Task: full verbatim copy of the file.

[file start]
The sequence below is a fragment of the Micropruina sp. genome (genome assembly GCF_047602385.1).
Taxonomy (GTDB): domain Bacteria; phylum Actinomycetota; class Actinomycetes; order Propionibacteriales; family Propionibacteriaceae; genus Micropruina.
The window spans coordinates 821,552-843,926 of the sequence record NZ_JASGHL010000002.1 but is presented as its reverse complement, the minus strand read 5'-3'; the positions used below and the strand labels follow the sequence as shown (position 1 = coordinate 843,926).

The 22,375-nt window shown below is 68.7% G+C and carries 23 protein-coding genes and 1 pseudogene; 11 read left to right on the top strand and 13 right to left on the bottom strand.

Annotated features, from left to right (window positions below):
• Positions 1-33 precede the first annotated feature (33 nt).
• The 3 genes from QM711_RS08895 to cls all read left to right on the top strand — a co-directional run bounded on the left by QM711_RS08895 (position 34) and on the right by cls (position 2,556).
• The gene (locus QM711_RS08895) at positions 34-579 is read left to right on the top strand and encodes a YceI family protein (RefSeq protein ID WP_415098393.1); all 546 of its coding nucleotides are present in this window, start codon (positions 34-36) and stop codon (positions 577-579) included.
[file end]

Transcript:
The sequence below is a fragment of the Micropruina sp. genome (genome assembly GCF_047602385.1).
Taxonomy (GTDB): domain Bacteria; phylum Actinomycetota; class Actinomycetes; order Propionibacteriales; family Propionibacteriaceae; genus Micropruina.
The window spans coordinates 821,552-843,926 of the sequence record NZ_JASGHL010000002.1 but is presented as its reverse complement, the minus strand read 5'-3'; the positions used below and the strand labels follow the sequence as shown (position 1 = coordinate 843,926).

The 22,375-nt window shown below is 68.7% G+C and carries 23 protein-coding genes and 1 pseudogene; 11 read left to right on the top strand and 13 right to left on the bottom strand.

Annotated features, from left to right (window positions below):
• Positions 1-33 precede the first annotated feature (33 nt).
• The 3 genes from QM711_RS08895 to cls all read left to right on the top strand — a co-directional run bounded on the left by QM711_RS08895 (position 34) and on the right by cls (position 2,556).
• The gene (locus QM711_RS08895) at positions 34-579 is read left to right on the top strand and encodes a YceI family protein (RefSeq protein ID WP_415098393.1); all 546 of its coding nucleotides are present in this window, start codon (positions 34-36) and stop codon (positions 577-579) included.